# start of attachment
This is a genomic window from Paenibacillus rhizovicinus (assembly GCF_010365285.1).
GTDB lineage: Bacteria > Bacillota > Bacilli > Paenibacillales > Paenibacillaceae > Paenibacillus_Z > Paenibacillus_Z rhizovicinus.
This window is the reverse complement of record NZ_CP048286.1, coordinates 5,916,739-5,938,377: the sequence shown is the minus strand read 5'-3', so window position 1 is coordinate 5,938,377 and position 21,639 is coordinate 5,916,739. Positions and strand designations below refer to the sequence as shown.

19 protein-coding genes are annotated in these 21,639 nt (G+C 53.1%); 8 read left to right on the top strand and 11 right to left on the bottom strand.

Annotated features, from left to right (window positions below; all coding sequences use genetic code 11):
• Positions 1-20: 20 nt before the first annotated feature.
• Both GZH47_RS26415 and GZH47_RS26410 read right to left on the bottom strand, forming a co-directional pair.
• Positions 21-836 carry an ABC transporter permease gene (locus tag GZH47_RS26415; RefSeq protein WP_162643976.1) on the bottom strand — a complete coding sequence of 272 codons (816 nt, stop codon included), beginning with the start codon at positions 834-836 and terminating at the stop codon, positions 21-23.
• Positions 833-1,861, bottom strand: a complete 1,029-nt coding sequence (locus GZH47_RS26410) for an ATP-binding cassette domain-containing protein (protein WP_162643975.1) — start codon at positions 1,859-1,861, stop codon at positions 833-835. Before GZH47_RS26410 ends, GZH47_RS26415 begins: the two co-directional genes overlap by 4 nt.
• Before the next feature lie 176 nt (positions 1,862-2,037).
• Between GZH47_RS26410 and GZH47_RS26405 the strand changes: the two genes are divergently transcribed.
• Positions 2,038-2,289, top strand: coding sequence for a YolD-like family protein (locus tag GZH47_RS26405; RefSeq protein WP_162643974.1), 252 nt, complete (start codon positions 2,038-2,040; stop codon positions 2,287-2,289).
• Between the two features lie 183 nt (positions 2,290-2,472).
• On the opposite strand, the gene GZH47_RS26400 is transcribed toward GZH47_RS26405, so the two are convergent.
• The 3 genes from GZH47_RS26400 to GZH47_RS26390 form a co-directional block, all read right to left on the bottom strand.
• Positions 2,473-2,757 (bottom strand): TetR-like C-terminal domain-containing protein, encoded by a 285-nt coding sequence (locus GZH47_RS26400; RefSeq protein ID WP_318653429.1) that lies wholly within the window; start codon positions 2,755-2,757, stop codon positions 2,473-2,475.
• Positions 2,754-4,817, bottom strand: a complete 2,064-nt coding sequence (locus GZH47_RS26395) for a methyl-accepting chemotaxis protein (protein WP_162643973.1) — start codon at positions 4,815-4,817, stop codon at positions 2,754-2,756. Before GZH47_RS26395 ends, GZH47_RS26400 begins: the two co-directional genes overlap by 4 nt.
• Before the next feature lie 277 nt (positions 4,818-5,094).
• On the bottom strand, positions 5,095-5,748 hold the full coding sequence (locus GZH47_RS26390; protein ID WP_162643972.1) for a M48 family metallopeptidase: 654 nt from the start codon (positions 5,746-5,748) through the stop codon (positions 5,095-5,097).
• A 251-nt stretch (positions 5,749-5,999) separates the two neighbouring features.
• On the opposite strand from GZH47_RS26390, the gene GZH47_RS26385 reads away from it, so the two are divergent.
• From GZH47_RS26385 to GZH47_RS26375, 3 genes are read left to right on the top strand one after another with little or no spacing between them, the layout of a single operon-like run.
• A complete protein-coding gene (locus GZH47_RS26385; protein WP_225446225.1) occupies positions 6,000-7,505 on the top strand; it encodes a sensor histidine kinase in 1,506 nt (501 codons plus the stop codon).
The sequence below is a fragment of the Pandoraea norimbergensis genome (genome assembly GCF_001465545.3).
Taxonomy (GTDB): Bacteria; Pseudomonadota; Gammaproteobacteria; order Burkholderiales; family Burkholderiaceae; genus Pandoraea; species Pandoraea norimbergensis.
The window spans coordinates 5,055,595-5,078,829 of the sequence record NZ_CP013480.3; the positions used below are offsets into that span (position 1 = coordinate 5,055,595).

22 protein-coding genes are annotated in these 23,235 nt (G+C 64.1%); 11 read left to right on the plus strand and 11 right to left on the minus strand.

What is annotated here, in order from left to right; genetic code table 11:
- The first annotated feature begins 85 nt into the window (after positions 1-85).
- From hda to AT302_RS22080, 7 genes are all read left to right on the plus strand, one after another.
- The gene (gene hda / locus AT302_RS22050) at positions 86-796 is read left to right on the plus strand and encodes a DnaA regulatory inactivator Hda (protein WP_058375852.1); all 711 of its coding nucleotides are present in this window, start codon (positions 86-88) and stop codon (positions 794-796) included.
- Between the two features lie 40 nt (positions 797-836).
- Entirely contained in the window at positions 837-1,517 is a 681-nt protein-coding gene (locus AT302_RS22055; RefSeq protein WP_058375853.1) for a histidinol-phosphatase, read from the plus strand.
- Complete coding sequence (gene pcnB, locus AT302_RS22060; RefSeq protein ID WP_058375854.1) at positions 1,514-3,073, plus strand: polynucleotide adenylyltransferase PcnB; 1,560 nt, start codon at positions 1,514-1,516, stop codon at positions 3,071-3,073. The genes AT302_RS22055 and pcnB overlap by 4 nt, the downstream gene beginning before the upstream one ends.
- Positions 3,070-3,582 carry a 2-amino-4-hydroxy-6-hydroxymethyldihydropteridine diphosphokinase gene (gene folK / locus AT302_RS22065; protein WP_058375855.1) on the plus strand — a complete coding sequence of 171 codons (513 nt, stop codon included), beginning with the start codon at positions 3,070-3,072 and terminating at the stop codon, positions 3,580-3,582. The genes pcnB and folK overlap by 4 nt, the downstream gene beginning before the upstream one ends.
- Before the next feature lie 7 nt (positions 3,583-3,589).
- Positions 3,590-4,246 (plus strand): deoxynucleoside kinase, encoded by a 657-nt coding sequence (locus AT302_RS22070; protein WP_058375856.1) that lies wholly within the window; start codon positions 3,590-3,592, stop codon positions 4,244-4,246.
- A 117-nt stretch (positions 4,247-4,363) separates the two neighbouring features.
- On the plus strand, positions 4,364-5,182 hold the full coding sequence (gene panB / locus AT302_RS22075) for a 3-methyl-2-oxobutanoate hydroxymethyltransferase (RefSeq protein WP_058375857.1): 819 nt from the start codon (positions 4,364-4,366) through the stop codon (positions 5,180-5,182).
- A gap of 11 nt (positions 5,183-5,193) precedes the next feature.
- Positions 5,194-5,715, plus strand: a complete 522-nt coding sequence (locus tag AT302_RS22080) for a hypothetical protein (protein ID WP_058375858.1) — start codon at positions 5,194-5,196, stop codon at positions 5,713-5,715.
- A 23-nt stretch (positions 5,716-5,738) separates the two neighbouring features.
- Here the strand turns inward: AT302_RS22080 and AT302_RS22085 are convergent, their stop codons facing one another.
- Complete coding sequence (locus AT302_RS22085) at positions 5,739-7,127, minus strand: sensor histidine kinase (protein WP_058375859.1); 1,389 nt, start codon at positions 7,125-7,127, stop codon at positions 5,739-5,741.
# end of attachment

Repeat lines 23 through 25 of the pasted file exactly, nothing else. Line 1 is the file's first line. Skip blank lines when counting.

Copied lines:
• A complete protein-coding gene (locus GZH47_RS26385; protein WP_225446225.1) occupies positions 6,000-7,505 on the top strand; it encodes a sensor histidine kinase in 1,506 nt (501 codons plus the stop codon).
The sequence below is a fragment of the Pandoraea norimbergensis genome (genome assembly GCF_001465545.3).
Taxonomy (GTDB): Bacteria; Pseudomonadota; Gammaproteobacteria; order Burkholderiales; family Burkholderiaceae; genus Pandoraea; species Pandoraea norimbergensis.